This month the US lost one of its great children’s authors. Joyce Carol Thomas rose to prominence through highlighting her experience as an African American in rural Oklahoma.
Thomas wrote books and poems for children and young adults that accented her heritage, work that eventually garnered he a National Book Award. She grew up working in Oklahoma cotton fields, and published her first book, Marked by Fire, in 1982.
West Texas has experienced one of its worst oil slumps ever in recent years. But this week, as the Wall Street Journal reports, there are signs that a long-awaited recovery may be coming soon.
A recent Wall Street land grab in the Permian Basin has energized the market, and sent some shares soaring. Blackstone Group LP announced last week that it has agreed to invest $1.5 billion toward drilling in West Texas.
Oklahoma Governor Mary Fallin unveiled the state’s new license plate this month, and some have been critical of the plate’s design.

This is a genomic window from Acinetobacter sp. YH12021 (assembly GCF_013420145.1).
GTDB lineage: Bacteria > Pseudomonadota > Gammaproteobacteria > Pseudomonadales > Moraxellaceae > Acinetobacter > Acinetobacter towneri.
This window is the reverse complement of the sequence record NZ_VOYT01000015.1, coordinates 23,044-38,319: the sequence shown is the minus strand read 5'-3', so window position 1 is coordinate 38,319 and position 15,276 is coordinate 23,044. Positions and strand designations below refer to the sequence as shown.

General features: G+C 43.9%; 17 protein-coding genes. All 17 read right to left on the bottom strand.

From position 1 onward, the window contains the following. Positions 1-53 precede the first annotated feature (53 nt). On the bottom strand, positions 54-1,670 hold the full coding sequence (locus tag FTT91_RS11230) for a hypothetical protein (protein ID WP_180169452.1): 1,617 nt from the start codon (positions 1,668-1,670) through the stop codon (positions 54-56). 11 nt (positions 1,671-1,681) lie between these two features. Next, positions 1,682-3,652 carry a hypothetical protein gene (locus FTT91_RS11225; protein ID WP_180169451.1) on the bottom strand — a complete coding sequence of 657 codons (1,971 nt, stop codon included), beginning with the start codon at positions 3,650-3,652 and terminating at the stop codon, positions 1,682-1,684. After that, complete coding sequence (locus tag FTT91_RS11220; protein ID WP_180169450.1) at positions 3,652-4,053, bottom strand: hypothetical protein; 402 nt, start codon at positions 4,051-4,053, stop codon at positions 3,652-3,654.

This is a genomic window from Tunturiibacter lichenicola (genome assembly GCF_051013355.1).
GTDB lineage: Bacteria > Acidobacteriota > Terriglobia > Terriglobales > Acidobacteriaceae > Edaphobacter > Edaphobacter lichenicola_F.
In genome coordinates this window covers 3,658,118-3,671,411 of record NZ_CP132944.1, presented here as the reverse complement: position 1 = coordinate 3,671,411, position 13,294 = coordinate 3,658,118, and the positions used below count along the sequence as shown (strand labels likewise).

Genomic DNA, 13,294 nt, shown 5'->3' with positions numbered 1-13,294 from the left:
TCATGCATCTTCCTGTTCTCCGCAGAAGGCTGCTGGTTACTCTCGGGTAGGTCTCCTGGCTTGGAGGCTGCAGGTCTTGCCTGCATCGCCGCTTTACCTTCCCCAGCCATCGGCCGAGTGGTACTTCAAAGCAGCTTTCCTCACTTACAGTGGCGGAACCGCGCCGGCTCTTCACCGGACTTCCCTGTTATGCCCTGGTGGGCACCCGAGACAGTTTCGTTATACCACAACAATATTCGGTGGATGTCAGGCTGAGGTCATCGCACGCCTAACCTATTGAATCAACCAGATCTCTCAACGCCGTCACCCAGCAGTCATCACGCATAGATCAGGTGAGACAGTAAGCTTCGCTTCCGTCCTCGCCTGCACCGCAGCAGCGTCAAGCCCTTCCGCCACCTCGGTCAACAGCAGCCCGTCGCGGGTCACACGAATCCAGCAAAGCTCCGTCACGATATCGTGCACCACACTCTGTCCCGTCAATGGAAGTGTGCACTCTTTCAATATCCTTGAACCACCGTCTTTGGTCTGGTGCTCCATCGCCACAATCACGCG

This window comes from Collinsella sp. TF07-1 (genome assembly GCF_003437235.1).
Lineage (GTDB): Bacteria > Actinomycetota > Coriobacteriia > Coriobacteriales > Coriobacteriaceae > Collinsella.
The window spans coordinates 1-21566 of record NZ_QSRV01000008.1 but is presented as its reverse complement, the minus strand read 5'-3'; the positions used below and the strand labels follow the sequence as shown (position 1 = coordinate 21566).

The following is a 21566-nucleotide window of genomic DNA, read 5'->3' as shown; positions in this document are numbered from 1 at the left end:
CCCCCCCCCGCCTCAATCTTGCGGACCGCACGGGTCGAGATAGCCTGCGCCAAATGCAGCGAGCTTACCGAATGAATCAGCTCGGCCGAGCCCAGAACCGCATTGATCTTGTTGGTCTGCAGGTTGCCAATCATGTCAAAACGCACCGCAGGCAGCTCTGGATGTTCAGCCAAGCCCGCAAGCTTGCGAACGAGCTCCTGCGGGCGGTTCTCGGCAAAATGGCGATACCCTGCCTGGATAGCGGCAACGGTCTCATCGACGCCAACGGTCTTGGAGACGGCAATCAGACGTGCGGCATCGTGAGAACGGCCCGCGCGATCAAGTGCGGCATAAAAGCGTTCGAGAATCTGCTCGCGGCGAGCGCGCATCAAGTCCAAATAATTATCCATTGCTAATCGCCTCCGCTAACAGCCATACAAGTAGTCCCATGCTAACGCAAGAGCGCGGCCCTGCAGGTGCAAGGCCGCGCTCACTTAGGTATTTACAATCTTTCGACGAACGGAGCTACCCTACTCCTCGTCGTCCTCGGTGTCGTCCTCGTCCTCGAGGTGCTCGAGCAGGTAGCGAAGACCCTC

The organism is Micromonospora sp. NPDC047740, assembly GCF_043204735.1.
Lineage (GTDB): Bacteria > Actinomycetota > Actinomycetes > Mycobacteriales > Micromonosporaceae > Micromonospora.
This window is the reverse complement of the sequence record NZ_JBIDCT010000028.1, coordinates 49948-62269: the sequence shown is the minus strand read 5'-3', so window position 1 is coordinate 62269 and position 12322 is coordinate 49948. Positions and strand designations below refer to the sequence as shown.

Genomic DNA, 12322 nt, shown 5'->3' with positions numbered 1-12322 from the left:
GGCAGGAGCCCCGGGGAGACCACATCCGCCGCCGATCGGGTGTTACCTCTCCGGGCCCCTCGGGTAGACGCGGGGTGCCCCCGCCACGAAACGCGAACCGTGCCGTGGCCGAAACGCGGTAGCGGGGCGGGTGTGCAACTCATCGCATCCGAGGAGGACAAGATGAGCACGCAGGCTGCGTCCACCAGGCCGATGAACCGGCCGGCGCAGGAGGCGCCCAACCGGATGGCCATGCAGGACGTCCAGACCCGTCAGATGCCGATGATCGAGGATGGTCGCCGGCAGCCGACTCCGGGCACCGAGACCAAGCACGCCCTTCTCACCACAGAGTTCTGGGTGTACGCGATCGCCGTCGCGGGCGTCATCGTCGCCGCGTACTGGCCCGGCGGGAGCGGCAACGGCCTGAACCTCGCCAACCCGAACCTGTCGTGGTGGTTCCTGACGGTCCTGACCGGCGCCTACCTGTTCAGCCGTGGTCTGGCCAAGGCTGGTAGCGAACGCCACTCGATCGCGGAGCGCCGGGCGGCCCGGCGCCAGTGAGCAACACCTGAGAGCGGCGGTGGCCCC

As News on 6 reports, the new license plate features a starkly-outlined scissor-tailed flycatcher against a light blue background. The scissortail is the state bird of Oklahoma. Some Oklahomans had trouble identifying the bird on the plate, with one interviewee suggesting it was a dove, and another asking if it was a peacock.
In 2013 there were over 3 million Central American immigrants living in the U.S. Each year hundreds of immigrants die while attempting to cross the southern U.S. border. From 2014 to July, 31 2015 alone, 72,968 unaccompanied children from El Salvador, Guatemala and Honduras were apprehended at the U.S. border with Mexico. “Each year the Obama administration has seen more deportations than any preceding president”.
The federal government’s Clean Power Plan is currently on hold after a judge ordered a stay on the legislation. But that isn’t stopping Colorado from trying to cut down on carbon emissions on its own, reports The Colorado Springs Gazette.
Yet another ballot measure could be coming to the November ballot in Colorado. This week a campaign was launched to have a reference to slavery removed from the state’s constitution, reports The Denver Post.
The disputed clause, written in 1876, states: “There shall never be in this state either slavery or involuntary servitude, except as a punishment for crime.”